OP: 「Divine Spell」 by TRUE
Normally for these intro posts I recommend that you read the preview on the show as well, but perhaps I’ll take it off the required reading list this time for Regalia: The Three Sacred Stars. Actually, you should read it anyway, because our previews are great (/selfplug), but whereas all the preliminary research put into the previews are ideal sources of information before jumping into a new series, the preliminary research for Regalia didn’t turn up much at all. Not for lack of trying—would I ever give anything less than 100% for you, dear readers? (don’t answer that)—but because Regalia keeps its cards very close to its chest, in general. Even after this introductory episode, I can’t honestly say I know all that much about it. There is a semi-fictional kingdom on some semi-fictional landmass, there is a pair of not-actually-sisters, and there are robots. The robots fight. The question of why they fight seems completely unimportant to Regalia at this point; in fact, the main matchup of the episode happens for literally no good reason, featuring a completely throwaway villain (also, the only man with a full speaking role). On one hand, it could be Regalia trying to be enigmatic (behold, oblique-soap-opera-dialogue scenes), or perhaps Regalia is pioneering the absurdist-mecha-theatre, where there is no narrative and life is meaningless. The more boring third option is unstable pacing. Regalia is nominally of a fantasy setting (fantasy, sci-fi, same difference), one which it hasn’t really established yet, so we don’t really have a status quo to compare this episode’s events to. Perhaps the empress of the country and her mecha-sister killing some unpleasant guy horrifically while destroying the local economy is just all in a day’s work here. Who knows what’s normal? Maybe explosions visible from space are just the way to start the day.
It’s mostly (mostly) alright for the story to take a secondary role for now, because it’s obvious that Regalia is trying to impress with visuals first and foremost. The animation was perfectly crisp in all the robot-action scenes (enjoy the hand-drawn mecha while they still exist), but its general aesthetic, I think, is designed to be cool above all other considerations. Take the summoning sequences—needlessly long, utterly impractical, but hey, imagery! Is it going to have the break out of its chains every time? Don’t think about it, it’s cool! If there’s anything that exemplifies design over mechanics, it’s a robot in a poncho. Perhaps that’s why, even after all that edgy darkness voodoo she still gets immediately thrashed. It’s not just in the robots; Regalia splashes imagery everywhere. Why this dreamscape? Why the Rubick’s cube, which looks neither very sacred, nor much like a star? Why the… liquorice sticks? Perhaps Regalia will explain it all later, or perhaps it doesn’t intend to and is content with, ‘look, pretty!’. It certainly is pretty enough, so maybe that will do?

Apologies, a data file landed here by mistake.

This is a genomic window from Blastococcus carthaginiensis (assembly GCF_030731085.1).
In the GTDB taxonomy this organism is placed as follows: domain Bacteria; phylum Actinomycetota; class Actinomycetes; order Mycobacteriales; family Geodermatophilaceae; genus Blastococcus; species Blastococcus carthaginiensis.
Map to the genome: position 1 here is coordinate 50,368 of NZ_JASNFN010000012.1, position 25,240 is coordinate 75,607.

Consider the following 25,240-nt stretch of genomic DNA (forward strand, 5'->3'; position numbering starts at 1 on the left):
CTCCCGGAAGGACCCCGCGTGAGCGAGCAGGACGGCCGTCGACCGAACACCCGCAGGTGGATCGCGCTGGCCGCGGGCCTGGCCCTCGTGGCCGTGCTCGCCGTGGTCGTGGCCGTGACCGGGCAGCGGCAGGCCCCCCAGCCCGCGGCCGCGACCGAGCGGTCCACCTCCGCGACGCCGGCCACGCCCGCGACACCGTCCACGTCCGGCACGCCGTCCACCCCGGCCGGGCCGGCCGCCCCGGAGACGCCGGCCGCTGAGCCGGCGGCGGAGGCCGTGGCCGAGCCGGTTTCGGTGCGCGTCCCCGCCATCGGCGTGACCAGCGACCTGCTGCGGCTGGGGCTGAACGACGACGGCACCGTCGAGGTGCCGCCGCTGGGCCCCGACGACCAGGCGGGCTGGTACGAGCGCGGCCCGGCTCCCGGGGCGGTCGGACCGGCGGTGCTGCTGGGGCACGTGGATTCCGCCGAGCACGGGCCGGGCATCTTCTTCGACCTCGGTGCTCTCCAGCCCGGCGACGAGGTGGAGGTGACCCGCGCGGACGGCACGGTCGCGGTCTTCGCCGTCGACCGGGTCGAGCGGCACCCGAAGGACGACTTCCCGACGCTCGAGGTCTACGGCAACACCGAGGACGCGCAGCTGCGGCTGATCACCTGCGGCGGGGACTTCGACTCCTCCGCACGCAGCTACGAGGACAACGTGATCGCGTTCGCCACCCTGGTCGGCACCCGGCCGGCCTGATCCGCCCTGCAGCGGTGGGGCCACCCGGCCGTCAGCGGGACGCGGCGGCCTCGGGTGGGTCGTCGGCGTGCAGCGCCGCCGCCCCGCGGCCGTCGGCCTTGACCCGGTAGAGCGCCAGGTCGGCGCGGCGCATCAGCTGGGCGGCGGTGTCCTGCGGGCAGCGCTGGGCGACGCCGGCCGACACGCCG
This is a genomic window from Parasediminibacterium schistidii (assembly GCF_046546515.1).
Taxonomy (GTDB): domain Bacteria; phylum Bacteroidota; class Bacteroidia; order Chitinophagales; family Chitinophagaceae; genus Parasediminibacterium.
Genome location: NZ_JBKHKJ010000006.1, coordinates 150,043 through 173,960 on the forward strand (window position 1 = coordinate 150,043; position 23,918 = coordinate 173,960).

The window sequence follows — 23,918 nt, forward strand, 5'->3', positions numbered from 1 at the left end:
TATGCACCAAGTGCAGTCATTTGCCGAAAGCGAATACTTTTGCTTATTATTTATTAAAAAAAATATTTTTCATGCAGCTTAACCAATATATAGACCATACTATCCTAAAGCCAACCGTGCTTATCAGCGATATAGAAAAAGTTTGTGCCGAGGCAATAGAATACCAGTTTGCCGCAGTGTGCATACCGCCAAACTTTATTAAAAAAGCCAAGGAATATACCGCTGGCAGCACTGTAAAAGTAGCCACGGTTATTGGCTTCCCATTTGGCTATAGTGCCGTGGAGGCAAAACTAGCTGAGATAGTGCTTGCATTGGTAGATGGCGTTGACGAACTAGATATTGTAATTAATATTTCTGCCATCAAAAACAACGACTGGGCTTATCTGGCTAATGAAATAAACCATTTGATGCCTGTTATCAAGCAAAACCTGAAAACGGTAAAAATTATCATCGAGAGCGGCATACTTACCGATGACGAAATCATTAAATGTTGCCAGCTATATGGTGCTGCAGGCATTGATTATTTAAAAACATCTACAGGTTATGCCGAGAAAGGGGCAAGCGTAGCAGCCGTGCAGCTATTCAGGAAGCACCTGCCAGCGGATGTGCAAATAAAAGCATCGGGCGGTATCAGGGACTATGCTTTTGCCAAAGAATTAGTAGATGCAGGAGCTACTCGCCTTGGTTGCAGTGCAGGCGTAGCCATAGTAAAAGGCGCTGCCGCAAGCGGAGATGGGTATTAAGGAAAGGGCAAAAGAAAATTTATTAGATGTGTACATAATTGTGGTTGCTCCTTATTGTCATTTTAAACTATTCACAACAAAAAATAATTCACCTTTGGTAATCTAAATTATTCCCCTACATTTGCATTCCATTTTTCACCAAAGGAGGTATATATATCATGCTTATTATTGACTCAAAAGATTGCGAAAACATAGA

It does seem, though, that Regalia does have some sort of plot in the works, including more potential robot/pilot sister pairings, so we should give it the benefit of the doubt for now. Even if the story doesn’t amount to much in the end, even if the names are all a bit silly, with a dearth of new mecha series this season, Regalia: The Three Sacred Stars looks, at the least, to be a good source of robot-on-robot action (and even girl-on-robot, oh my). Even if it’s all aesthetics right now, that may be enough to earn this show a few more episodes of your time.